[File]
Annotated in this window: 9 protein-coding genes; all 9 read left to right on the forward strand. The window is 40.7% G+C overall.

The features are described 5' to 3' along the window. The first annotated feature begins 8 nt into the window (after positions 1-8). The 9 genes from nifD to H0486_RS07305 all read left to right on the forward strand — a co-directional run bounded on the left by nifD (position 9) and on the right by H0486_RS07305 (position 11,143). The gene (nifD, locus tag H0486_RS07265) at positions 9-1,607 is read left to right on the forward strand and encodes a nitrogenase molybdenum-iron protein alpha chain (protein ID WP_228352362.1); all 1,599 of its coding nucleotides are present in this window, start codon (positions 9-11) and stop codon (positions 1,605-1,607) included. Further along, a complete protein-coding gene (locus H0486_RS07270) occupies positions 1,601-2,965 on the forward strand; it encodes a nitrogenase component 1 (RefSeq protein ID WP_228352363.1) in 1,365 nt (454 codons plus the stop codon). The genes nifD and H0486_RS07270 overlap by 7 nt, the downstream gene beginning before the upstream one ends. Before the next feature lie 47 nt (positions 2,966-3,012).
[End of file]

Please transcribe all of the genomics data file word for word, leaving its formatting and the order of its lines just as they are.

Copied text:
Annotated in this window: 9 protein-coding genes; all 9 read left to right on the forward strand. The window is 40.7% G+C overall.

The features are described 5' to 3' along the window. The first annotated feature begins 8 nt into the window (after positions 1-8). The 9 genes from nifD to H0486_RS07305 all read left to right on the forward strand — a co-directional run bounded on the left by nifD (position 9) and on the right by H0486_RS07305 (position 11,143). The gene (nifD, locus tag H0486_RS07265) at positions 9-1,607 is read left to right on the forward strand and encodes a nitrogenase molybdenum-iron protein alpha chain (protein ID WP_228352362.1); all 1,599 of its coding nucleotides are present in this window, start codon (positions 9-11) and stop codon (positions 1,605-1,607) included. Further along, a complete protein-coding gene (locus H0486_RS07270) occupies positions 1,601-2,965 on the forward strand; it encodes a nitrogenase component 1 (RefSeq protein ID WP_228352363.1) in 1,365 nt (454 codons plus the stop codon). The genes nifD and H0486_RS07270 overlap by 7 nt, the downstream gene beginning before the upstream one ends. Before the next feature lie 47 nt (positions 2,966-3,012).